In the days after The Washington Post released audio of a United States presidential candidate boasting about behavior that most agree went far beyond “locker room talk,” millions of sexual assault survivors have been sharing their stories – 27 million in the first three days. Their message? #NotOkay.
Sexual violence robs us all – men and women, rich and poor – of our humanity and our dignity. Here are five sobering stats that bring to light, at a global level, why it really is Not Okay.
Thirty-five percent of women report having experienced physical or sexual intimate partner violence or sexual violence by a non-partner at some point in their lives. When we look country by country, victim rates vary widely – from a low of 1 in 10 to as many as half of all women. In other words, in some parts of the world, a woman’s odds of being a victim of sexual violence are equal to a coin toss, and even 1 in 10 is too many. Imagine 1 in 10 car rides ending in an accident. Imagine half your meals resulting in food poisoning. Sadly, the US is one of the countries with the highest rates.
One in four children. A recent study examined violence against children in seven low- and middle-income countries and found that in most locations, more than 25% of girls and more than 10% of boys report experiencing childhood sexual violence. Sexual violence during childhood is an insidious affront to healthy maturation, corrosive to every aspect of psychological development. It increases risk for mental and physical health problems throughout life, ranging from depression and anxiety to unwanted pregnancy, cardiovascular disease, diabetes, and sexually transmitted diseases.
1 in 33 men are victims of sexual violence. It is a common misconception that only women suffer sexual violence. The truth is men are less likely victims than women and children, but they are most certainly not immune. Men are at increased risk of sexual assault in the context of war, in the prison system, and when they are not heterosexual. And male victims of sexual violence bear an especially acute psychological burden and social isolation due to nearly universal stereotypes about masculinity.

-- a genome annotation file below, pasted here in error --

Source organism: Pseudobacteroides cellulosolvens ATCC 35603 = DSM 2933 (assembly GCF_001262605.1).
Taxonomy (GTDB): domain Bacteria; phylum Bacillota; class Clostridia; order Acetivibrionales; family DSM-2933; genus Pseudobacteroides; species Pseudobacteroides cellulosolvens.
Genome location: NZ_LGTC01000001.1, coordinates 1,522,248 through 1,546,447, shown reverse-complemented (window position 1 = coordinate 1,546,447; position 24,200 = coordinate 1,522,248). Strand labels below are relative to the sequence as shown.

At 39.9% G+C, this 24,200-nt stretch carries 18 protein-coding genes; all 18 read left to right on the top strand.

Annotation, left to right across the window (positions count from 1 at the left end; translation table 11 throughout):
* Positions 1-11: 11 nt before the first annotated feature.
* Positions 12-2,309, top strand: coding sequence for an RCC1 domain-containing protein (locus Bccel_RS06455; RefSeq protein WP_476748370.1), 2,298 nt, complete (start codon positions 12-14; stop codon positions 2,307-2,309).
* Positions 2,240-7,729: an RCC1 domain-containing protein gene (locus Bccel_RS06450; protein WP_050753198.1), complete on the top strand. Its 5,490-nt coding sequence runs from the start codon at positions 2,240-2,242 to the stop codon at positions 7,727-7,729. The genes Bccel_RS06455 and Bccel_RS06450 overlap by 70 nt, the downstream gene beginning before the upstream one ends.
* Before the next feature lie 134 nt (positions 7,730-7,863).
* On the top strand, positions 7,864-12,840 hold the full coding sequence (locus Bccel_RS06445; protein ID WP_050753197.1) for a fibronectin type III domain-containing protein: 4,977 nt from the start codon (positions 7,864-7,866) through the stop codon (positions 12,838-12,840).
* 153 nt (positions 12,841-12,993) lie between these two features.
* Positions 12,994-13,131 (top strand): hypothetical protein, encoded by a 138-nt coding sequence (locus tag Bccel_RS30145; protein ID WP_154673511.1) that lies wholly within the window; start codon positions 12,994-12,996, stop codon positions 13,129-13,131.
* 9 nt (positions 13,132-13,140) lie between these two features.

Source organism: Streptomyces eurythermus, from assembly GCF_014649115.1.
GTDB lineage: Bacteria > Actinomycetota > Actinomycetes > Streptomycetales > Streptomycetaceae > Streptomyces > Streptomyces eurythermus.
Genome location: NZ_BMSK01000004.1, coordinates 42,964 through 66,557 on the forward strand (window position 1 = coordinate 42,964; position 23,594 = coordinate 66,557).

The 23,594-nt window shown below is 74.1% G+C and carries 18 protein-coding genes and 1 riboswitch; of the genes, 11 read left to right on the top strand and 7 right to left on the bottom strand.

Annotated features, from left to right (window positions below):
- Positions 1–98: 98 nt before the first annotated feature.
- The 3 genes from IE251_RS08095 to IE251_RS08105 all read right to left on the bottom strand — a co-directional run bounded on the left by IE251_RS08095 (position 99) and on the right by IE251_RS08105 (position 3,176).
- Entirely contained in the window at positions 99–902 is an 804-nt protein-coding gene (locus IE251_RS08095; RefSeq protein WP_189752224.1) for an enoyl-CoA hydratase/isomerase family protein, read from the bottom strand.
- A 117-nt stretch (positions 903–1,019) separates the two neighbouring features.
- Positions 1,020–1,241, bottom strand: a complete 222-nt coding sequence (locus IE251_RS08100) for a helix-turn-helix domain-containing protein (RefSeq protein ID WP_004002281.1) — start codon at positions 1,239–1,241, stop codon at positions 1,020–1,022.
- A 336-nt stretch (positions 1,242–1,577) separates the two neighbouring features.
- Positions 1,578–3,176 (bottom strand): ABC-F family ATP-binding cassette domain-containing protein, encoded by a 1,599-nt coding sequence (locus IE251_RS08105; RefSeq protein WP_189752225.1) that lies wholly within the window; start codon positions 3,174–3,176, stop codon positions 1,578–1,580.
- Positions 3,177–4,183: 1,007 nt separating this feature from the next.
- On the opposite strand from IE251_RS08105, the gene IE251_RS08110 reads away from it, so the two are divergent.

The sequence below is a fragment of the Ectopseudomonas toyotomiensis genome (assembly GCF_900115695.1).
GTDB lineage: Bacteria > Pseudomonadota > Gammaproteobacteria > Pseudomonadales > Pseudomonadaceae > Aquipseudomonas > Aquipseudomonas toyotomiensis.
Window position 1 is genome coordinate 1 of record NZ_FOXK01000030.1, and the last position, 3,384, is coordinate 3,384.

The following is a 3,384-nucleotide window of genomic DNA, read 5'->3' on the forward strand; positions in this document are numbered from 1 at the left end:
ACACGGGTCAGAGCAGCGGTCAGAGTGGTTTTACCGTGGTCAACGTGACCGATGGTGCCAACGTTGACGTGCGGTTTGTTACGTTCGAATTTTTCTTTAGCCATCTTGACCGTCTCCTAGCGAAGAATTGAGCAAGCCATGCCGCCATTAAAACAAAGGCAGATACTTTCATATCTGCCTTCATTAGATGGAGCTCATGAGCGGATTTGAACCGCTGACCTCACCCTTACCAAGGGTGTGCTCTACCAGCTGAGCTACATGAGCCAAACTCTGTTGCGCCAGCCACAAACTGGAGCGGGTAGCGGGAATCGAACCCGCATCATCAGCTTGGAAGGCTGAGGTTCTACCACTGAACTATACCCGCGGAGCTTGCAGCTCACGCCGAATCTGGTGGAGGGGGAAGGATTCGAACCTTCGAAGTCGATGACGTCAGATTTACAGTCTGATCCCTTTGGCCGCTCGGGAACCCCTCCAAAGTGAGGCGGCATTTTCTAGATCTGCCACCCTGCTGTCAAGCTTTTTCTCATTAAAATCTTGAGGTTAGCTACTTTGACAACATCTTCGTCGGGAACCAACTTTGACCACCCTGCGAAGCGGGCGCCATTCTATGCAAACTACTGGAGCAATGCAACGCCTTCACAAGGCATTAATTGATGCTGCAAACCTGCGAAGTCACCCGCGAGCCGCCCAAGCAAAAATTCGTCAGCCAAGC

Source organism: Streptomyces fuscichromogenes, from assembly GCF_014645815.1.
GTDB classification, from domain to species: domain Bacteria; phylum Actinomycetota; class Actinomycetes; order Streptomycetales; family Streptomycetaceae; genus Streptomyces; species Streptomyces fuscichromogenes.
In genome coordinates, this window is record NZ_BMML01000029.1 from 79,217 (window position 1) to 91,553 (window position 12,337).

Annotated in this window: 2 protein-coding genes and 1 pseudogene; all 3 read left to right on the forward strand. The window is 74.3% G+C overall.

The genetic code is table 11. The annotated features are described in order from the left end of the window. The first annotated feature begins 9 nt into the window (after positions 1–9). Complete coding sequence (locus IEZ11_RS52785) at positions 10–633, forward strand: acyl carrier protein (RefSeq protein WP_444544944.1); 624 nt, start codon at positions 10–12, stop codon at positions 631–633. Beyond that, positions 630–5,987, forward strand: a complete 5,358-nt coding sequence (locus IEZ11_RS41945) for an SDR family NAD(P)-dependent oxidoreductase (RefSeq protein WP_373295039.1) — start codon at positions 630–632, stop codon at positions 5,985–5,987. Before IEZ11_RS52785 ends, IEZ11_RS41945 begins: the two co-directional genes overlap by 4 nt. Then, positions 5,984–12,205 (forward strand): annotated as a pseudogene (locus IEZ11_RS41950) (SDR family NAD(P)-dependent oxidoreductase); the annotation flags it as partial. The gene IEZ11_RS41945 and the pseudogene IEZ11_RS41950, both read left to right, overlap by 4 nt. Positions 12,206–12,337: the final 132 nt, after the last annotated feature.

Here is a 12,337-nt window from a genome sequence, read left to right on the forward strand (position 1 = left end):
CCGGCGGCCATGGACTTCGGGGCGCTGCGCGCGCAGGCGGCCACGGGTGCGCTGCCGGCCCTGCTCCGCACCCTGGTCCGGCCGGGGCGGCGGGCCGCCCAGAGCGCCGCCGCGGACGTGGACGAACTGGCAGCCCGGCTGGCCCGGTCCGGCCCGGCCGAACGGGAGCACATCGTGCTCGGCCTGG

Two-thirds of rapes are never reported to the police in the United States. In fact, less that 3% of perpetrators of sexual violence in this country serve even a single day in prison. The data are worse elsewhere. In South Africa, for example, only 25% of rape victims file a report, and in many countries such data are not even collected, so we can assume that the percentage of reported acts of sexual violence is even less.
7231 studies, 412 estimates, and 56 countries inform a 2014 report on sexual violence around the world. We don’t need to spend another penny to tell us that sexual violence is associated with increased mental health conditions of depression, anxiety, panic and traumatic dissociation, in addition to sleep problems and sexual dysfunction. We don’t need to spend another penny documenting this global epidemic. What we do need to recognize is that while legal recourse to prosecute perpetrators of sexual violence is just and right, it is also too little, too late. From a population health perspective, we need to spend our time and money figuring out how to ensure that sexual violence no longer forms a compound expression that simply rolls off our tongues. From a global perspective, countries with the lowest rates of sexual violence may have something to teach the rest of us.
Sexual violence is about employing the body as a weapon. It is an assault on the victim, an assault on the mental health and wellbeing of us all. It’s not just locker room banter. It’s #NotOkay.